Even tho’ thunderstorms may happen tomorrow (I’ll be watching!) the active chase season here in the Mid-Atlantic is still a few weeks off. To ease my personal bout with SDS (supercell deprivation syndrome) here’s the text of an article I posted to an online forum newsletter a while back:

“Chasing Tropical Remnants

Let me make one thing perfectly clear at the outset…I am not a hurricane chaser! I leave that to the hardy souls that see an eyewall as a “fun” place to visit. However I do view remnants of tropical systems as excellent late summer / early fall opportunities to catch Virginia tornadoes, sort of a bridge between spring chasing and the return of cold frontal passages that provide a fall minichase season here in the Mid-Atlantic. The late August and September peak in tropical storm frequency provides a decent chance that one or more of these moisture- and vorticity-laden systems will aim its dying remains at our area. If the right-front quadrant of a decaying tropical low pressure center is aimed anywhere near our area during daylight hours my chasing instincts go on full alert.

Our first encounter with such conditions came during late September 2002 when the remnants of Isidore were forecast to blast through the Virginia Piedmont. The Storm Prediction Center indicated a 5% tornado probability for the region, which is as good as it gets around here. My son and I headed west into brilliant early fall sunshine that we hoped would destabilize the soupy air (dewpoints were well over 700 F). Intercepting a line of very low-topped convection we watched as wall clouds popped out all around us and decided to chase the biggest one. We never saw a funnel from it, so we broke off that storm when we heard a tornado warning on a cell a few miles to our east. We saw rotation on that storm but no funnels, and we were amazed that we saw no lightning nor heard any thunder. The updraft strengths were apparently not strong enough for charge separation but the rotation was certainly evident. We did see a couple of funnels snake out of a compact rotating cloud that couldn’t have been more than 10,000 feet high, but we didn’t call them in because we figured the local forecast office would have asked us what we were smoking!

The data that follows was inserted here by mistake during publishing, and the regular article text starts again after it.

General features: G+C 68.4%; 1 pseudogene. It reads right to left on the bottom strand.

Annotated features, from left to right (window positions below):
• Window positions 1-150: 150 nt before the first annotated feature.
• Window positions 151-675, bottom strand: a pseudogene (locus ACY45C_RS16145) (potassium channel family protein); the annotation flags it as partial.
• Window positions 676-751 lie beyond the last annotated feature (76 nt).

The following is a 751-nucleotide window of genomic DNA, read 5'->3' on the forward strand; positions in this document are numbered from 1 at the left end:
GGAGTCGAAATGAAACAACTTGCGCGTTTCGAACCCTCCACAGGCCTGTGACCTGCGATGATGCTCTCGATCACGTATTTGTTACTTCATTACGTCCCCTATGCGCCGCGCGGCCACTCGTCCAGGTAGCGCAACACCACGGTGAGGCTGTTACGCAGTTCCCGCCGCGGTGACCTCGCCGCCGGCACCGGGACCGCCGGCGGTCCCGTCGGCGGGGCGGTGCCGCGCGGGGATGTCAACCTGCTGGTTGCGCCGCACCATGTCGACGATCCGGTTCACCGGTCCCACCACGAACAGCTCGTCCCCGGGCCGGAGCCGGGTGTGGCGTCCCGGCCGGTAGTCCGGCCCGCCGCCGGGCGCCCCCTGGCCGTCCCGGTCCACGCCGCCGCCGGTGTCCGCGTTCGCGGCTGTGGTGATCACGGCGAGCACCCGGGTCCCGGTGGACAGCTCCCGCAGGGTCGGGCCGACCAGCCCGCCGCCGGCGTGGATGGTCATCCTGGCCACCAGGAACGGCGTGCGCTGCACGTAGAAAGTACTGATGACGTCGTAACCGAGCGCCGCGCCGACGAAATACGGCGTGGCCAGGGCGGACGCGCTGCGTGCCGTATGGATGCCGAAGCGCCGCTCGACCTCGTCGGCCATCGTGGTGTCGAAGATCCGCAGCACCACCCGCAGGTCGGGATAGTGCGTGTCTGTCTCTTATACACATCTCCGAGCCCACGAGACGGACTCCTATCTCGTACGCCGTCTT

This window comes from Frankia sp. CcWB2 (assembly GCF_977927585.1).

Our only 2003 tropical encounter was with Tropical Storm Isabel. Unfortunately the Mid-Atlantic experienced this system as a full-fledged storm, with sustained winds well over 50 mph which ripped up thousands of trees by their roots and left us without power for more than four days (and we were some of the lucky ones). Chasing this was out of the question, and we had to wait until the 2004 tropical season for our next chance. My son and I decided to intercept the remnants of Gaston as it was to pivot over Richmond and head toward the Chesapeake Bay. We positioned ourselves northeast of the city and waited for things to happen. Mother Nature didn’t want to play, however, and Gaston stalled over Richmond and dumped incredible amounts of rain in a few hours. As we listened to the reports over the radio we wisely decided to head home and avoid the widespread flooding.

The next 2004 opportunity was from the remnants of Frances, which spawned a mini-outbreak of tornadoes across the Virginia Piedmont. My son saw one and called it in to the local forecast office, but I was actually in Hawaii at the time (on business, mind you!!) and missed the whole thing. I took my revenge on Nature a couple of weeks later, though, as the remnants of Ivan spun out a full-fledged tornado outbreak for us to witness. When a dry slot worked into the area to provide some sun to fuel convection my son, his fiancee (now his wife), and I headed west to intercept a couple of likely-looking cells we identified on radar. Upon seeing the features below I called in a wall cloud report to the local forecast office who promptly issued the first tornado warning of the day. This storm produced an F3 about the time this photo was taken, but the everpresent treeline prevented us from seeing the tornado itself:

We followed this storm into Warrenton, VA where we crossed the damage path and caught up with the tornado itself, but the typically horrendous traffic in the area forced us to break off the chase. We corepunched another tornado-warned storm a few miles to the southwest of Warrenton and saw a substantial funnel (never confirmed a touchdown) a couple of hundred yards from us:

As in our previous tropical chases we experienced no lightning, thunder, or even hail as the updrafts lacked the strength to produce these features that usually accompany tornadic storms.”

Hey, if you can’t change the weather you can always chase it!